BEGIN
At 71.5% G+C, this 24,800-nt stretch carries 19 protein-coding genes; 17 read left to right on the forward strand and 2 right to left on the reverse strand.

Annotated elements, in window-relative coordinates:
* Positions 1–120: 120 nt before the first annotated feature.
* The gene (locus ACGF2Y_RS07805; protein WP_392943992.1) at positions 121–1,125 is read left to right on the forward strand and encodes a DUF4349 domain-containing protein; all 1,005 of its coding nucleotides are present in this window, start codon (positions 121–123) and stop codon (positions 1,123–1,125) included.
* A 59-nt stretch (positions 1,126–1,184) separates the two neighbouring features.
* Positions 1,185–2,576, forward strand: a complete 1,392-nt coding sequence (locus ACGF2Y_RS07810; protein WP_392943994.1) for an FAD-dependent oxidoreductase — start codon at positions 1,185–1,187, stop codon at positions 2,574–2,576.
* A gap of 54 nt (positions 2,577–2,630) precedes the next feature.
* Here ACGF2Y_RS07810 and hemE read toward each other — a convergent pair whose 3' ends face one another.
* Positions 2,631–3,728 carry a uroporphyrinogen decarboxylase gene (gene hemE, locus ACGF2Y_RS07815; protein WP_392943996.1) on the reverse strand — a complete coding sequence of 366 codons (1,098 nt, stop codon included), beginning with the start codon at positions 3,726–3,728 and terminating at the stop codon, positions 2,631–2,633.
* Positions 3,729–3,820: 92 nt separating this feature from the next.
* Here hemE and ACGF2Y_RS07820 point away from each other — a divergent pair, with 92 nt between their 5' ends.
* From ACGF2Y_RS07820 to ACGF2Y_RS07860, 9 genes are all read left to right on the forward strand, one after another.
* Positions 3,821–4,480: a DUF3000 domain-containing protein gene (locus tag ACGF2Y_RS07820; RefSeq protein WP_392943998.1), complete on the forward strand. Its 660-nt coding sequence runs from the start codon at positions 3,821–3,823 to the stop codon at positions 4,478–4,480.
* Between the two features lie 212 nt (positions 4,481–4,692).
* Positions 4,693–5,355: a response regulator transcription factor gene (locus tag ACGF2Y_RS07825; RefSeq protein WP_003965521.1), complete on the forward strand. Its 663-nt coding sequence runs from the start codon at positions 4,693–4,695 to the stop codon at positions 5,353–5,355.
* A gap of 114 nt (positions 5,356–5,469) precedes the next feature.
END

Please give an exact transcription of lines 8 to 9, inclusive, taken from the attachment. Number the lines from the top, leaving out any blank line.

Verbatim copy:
* Here ACGF2Y_RS07810 and hemE read toward each other — a convergent pair whose 3' ends face one another.
* Positions 2,631–3,728 carry a uroporphyrinogen decarboxylase gene (gene hemE, locus ACGF2Y_RS07815; protein WP_392943996.1) on the reverse strand — a complete coding sequence of 366 codons (1,098 nt, stop codon included), beginning with the start codon at positions 3,726–3,728 and terminating at the stop codon, positions 2,631–2,633.